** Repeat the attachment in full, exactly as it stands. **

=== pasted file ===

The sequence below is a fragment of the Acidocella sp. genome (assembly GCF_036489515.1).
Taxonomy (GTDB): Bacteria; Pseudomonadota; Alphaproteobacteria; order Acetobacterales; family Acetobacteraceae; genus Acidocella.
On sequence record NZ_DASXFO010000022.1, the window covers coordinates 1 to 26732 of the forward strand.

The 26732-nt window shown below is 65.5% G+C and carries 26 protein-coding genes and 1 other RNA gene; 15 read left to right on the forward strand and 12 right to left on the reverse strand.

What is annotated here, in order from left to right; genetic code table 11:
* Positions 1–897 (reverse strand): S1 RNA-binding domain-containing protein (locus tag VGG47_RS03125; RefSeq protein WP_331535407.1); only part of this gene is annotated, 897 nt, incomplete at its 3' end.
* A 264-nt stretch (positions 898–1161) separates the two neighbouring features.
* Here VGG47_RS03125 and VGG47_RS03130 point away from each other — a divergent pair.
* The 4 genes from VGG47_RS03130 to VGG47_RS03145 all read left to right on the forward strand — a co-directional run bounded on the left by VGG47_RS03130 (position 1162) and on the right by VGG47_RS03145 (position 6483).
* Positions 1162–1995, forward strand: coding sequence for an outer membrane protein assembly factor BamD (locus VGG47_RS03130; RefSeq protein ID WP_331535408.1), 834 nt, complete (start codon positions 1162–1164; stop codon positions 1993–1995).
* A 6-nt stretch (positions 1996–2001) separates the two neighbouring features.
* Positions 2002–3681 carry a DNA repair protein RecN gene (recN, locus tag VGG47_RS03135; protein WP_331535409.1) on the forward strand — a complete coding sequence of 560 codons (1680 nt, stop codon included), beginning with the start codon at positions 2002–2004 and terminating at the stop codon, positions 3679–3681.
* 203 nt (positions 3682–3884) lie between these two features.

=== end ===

The sequence below is a fragment of the Acidocella sp. genome (assembly GCF_036489515.1).
Taxonomy (GTDB): Bacteria; Pseudomonadota; Alphaproteobacteria; order Acetobacterales; family Acetobacteraceae; genus Acidocella.
On sequence record NZ_DASXFO010000022.1, the window covers coordinates 1 to 26732 of the forward strand.

The 26732-nt window shown below is 65.5% G+C and carries 26 protein-coding genes and 1 other RNA gene; 15 read left to right on the forward strand and 12 right to left on the reverse strand.

What is annotated here, in order from left to right; genetic code table 11:
* Positions 1–897 (reverse strand): S1 RNA-binding domain-containing protein (locus tag VGG47_RS03125; RefSeq protein WP_331535407.1); only part of this gene is annotated, 897 nt, incomplete at its 3' end.
* A 264-nt stretch (positions 898–1161) separates the two neighbouring features.
* Here VGG47_RS03125 and VGG47_RS03130 point away from each other — a divergent pair.
* The 4 genes from VGG47_RS03130 to VGG47_RS03145 all read left to right on the forward strand — a co-directional run bounded on the left by VGG47_RS03130 (position 1162) and on the right by VGG47_RS03145 (position 6483).
* Positions 1162–1995, forward strand: coding sequence for an outer membrane protein assembly factor BamD (locus VGG47_RS03130; RefSeq protein ID WP_331535408.1), 834 nt, complete (start codon positions 1162–1164; stop codon positions 1993–1995).
* A 6-nt stretch (positions 1996–2001) separates the two neighbouring features.
* Positions 2002–3681 carry a DNA repair protein RecN gene (recN, locus tag VGG47_RS03135; protein WP_331535409.1) on the forward strand — a complete coding sequence of 560 codons (1680 nt, stop codon included), beginning with the start codon at positions 2002–2004 and terminating at the stop codon, positions 3679–3681.
* 203 nt (positions 3682–3884) lie between these two features.